Saudi Arabia plans to raise up to $17.5 billion by selling bonds for the first time to international investors this week, two people aware of the transaction said Wednesday.
The kingdom also tightened its pricing guidance for the potential multi-tranche issue, which along with the estimated issue size reflects a strong appetite for the potential issue, bankers say.
For the five-year tranche, Saudi Arabia said it would pay around 140 basis points above U.S. Treasurys, compared with an initial guidance of around 160 basis points above U.S. Treasurys.
The 10-year tranche is now tentatively priced at around 170 basis points above U.S. Treasurys compared with around 185 basis points earlier. The indicated price for the 30-year tranche is now 215 basis points above U.S. Treasurys against around 235 basis points previously.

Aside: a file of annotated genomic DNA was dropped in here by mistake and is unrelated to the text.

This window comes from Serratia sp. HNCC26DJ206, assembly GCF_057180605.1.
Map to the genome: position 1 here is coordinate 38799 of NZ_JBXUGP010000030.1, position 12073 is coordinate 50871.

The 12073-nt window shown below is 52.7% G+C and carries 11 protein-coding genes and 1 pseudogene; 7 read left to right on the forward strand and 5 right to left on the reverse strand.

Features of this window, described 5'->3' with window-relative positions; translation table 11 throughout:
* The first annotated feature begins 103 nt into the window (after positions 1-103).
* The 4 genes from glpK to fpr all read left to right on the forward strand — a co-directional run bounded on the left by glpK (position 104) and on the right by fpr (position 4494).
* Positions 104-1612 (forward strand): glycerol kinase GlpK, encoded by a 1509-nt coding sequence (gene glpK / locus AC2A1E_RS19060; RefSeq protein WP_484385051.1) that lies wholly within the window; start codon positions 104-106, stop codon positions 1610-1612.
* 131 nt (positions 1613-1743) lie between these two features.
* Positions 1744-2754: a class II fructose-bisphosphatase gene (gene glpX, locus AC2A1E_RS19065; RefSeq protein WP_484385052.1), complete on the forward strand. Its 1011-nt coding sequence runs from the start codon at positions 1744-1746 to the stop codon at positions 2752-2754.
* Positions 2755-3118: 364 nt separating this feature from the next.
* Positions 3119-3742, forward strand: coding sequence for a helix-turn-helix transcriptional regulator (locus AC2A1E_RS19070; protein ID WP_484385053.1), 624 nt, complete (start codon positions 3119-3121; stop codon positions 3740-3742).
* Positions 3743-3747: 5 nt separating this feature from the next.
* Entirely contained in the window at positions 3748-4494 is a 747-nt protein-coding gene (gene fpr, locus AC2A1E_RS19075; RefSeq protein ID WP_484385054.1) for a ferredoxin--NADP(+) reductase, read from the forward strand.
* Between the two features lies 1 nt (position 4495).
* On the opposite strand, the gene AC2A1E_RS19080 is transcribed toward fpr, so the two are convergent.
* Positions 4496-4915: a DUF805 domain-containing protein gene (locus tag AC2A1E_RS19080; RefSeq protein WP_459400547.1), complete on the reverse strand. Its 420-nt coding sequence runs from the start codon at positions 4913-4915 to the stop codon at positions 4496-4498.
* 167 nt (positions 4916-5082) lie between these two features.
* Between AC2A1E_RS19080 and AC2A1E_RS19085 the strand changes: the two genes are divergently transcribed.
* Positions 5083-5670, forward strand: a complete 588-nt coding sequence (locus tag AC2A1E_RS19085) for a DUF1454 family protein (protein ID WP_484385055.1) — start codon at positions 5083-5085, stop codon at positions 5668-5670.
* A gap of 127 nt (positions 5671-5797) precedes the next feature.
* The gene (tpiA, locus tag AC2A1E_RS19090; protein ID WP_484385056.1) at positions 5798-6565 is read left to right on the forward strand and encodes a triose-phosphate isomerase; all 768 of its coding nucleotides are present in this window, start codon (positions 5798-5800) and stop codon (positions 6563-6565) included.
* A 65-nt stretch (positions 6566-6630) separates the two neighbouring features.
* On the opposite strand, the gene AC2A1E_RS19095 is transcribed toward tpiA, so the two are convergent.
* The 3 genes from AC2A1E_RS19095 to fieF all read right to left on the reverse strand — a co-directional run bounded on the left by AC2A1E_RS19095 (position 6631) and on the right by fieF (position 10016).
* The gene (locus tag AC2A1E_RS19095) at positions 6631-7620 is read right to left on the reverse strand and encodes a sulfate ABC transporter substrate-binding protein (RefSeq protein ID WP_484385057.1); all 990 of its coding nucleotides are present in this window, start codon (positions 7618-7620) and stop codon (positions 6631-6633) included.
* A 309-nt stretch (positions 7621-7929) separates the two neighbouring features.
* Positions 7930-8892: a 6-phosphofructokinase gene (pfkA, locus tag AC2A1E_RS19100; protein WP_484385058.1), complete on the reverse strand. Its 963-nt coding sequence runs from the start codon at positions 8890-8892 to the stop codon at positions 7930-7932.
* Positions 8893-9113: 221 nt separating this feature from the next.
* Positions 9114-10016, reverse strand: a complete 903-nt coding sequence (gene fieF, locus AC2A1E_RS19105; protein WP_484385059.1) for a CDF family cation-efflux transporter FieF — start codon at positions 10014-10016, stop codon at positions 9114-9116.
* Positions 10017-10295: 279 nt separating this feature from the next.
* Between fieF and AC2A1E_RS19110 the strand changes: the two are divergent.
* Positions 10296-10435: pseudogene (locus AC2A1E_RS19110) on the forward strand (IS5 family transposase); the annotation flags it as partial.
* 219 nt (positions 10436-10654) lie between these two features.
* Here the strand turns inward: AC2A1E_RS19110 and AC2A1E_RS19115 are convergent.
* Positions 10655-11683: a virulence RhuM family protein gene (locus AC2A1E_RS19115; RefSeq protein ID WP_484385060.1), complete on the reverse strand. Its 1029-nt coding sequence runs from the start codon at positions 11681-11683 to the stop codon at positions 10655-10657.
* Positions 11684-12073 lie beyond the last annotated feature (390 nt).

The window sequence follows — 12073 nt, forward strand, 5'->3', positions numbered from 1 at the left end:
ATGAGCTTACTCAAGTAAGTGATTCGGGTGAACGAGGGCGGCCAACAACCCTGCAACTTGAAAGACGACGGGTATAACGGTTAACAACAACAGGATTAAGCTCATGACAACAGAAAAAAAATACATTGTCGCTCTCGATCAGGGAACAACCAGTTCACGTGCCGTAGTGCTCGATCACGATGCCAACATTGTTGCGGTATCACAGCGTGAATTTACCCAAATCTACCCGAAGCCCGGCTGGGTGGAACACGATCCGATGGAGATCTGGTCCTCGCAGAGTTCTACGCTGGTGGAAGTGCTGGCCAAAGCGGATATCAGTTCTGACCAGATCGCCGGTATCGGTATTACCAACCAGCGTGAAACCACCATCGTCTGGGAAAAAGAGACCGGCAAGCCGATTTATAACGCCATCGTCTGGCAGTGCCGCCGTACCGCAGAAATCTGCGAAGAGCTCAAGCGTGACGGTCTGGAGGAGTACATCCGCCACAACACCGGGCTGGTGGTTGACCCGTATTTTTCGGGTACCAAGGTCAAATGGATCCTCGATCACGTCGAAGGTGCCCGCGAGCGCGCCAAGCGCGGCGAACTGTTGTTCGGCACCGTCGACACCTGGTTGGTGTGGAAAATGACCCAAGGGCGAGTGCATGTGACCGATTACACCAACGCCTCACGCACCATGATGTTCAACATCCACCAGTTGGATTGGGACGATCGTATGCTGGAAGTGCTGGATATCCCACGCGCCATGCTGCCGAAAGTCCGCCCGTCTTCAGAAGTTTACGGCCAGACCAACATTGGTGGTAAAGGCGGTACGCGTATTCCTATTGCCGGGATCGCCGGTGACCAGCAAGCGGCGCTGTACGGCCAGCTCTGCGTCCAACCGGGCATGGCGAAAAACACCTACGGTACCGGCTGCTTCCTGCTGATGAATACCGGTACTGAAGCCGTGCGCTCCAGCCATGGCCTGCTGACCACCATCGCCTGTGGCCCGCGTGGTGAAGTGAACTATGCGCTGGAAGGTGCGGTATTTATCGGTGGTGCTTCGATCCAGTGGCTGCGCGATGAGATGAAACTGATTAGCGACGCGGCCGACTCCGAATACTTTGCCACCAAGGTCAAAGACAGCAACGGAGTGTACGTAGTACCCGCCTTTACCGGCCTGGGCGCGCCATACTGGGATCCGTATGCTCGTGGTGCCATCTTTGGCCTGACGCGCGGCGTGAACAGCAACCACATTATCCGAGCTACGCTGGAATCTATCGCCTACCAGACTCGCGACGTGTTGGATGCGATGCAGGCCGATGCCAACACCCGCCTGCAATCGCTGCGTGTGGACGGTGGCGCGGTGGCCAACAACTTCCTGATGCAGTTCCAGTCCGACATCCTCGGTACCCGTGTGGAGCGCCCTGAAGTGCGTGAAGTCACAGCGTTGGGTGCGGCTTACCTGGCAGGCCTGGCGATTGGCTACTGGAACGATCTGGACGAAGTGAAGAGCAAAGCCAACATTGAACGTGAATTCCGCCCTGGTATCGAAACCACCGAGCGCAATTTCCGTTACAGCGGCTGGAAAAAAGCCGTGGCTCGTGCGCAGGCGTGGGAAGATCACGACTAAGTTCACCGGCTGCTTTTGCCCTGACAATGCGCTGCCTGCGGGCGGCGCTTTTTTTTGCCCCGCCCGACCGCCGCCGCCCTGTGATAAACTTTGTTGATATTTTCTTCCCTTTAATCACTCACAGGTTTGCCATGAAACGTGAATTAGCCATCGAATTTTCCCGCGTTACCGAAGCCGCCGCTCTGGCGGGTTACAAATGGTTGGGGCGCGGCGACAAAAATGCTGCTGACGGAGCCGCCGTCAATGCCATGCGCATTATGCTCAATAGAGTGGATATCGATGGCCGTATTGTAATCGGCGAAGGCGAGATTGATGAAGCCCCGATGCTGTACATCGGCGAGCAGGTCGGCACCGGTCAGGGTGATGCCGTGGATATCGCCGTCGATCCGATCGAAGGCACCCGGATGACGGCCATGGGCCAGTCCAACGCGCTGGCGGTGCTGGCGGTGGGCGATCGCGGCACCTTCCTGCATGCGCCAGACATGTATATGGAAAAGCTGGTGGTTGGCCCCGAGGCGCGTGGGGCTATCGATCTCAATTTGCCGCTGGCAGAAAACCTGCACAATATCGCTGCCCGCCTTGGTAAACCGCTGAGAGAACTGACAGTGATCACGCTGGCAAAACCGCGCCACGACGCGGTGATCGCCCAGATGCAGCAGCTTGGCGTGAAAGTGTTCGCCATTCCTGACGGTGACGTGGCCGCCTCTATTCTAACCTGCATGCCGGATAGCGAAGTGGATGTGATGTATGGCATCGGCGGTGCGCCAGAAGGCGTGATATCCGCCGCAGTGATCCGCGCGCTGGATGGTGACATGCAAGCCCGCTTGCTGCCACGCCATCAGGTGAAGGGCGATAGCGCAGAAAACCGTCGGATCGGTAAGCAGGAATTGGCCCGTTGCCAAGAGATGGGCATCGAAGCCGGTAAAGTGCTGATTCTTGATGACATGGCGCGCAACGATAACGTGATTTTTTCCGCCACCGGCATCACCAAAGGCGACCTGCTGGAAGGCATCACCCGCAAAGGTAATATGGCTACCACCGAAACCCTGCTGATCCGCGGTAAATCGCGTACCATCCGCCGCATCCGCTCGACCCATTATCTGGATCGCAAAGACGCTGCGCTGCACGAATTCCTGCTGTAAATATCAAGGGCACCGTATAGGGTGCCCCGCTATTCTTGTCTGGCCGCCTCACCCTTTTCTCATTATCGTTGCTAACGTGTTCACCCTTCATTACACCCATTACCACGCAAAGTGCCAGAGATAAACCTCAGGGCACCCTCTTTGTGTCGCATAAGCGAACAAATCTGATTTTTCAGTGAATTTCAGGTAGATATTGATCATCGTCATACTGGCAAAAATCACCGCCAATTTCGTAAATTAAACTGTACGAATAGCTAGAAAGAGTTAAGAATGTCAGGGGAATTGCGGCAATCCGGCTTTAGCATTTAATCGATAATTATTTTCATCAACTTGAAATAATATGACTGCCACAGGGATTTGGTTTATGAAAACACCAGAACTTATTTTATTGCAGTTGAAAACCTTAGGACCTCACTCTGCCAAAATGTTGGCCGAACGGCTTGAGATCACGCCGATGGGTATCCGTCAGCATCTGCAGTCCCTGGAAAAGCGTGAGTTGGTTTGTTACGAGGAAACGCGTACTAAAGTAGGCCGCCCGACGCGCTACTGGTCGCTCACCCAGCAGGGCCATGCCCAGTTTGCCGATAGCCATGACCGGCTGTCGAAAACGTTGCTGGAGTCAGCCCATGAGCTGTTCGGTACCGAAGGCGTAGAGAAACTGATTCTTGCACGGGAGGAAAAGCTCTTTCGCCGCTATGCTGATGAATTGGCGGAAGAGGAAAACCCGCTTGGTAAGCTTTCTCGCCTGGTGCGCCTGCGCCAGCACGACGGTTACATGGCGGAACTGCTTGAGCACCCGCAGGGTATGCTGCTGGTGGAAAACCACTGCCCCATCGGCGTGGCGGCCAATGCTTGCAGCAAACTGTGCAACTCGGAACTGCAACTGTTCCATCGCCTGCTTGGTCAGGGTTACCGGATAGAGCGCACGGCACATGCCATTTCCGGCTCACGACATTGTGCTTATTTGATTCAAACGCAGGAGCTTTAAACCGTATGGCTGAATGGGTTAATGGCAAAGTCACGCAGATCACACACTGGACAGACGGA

“It is no surprise to see high demand from both local and international investors for Saudi Arabia’s debut sovereign bond issue,” says Mohieddine Kronfol, chief investment officer at the Global Sukuk and MENA fixed income at Franklin Templeton Investments. “Initial price guidance was in line with what we were expecting.”
Saudi Arabia joins other oil exporters from the Gulf region such as Qatar, Bahrain Oman and Abu Dhabi, in increasingly raising funds through international markets to plug huge budget deficits.
The Gulf countries have introduced far-reaching reforms in response to lower oil prices, from raising taxes to cutting energy subsidies and reining in spending. The International Monetary Fund estimates that the Gulf countries still face a combined deficit of $765 billion for the next five years.
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